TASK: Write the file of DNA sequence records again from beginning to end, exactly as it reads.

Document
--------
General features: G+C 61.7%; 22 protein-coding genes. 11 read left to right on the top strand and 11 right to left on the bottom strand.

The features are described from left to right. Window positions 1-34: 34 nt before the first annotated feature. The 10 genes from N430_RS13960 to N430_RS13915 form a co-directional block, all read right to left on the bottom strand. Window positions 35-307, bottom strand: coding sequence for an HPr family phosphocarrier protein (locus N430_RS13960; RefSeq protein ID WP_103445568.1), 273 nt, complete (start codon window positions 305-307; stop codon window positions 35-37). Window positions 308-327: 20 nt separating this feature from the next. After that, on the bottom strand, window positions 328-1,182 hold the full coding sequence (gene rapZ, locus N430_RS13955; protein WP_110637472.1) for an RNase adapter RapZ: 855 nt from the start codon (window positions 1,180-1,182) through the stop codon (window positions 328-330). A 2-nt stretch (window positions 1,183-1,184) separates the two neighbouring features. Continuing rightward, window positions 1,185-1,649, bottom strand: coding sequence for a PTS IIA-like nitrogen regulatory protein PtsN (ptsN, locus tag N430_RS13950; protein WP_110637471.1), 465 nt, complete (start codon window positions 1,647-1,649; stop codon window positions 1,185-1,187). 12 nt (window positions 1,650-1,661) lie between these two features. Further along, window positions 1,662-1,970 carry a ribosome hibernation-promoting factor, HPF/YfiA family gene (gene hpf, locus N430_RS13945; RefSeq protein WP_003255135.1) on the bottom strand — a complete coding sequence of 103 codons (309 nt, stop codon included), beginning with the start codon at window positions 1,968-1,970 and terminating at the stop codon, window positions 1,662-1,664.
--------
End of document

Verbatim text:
General features: G+C 61.7%; 22 protein-coding genes. 11 read left to right on the top strand and 11 right to left on the bottom strand.

The features are described from left to right. Window positions 1-34: 34 nt before the first annotated feature. The 10 genes from N430_RS13960 to N430_RS13915 form a co-directional block, all read right to left on the bottom strand. Window positions 35-307, bottom strand: coding sequence for an HPr family phosphocarrier protein (locus N430_RS13960; RefSeq protein ID WP_103445568.1), 273 nt, complete (start codon window positions 305-307; stop codon window positions 35-37). Window positions 308-327: 20 nt separating this feature from the next. After that, on the bottom strand, window positions 328-1,182 hold the full coding sequence (gene rapZ, locus N430_RS13955; protein WP_110637472.1) for an RNase adapter RapZ: 855 nt from the start codon (window positions 1,180-1,182) through the stop codon (window positions 328-330). A 2-nt stretch (window positions 1,183-1,184) separates the two neighbouring features. Continuing rightward, window positions 1,185-1,649, bottom strand: coding sequence for a PTS IIA-like nitrogen regulatory protein PtsN (ptsN, locus tag N430_RS13950; protein WP_110637471.1), 465 nt, complete (start codon window positions 1,647-1,649; stop codon window positions 1,185-1,187). 12 nt (window positions 1,650-1,661) lie between these two features. Further along, window positions 1,662-1,970 carry a ribosome hibernation-promoting factor, HPF/YfiA family gene (gene hpf, locus N430_RS13945; RefSeq protein WP_003255135.1) on the bottom strand — a complete coding sequence of 103 codons (309 nt, stop codon included), beginning with the start codon at window positions 1,968-1,970 and terminating at the stop codon, window positions 1,662-1,664.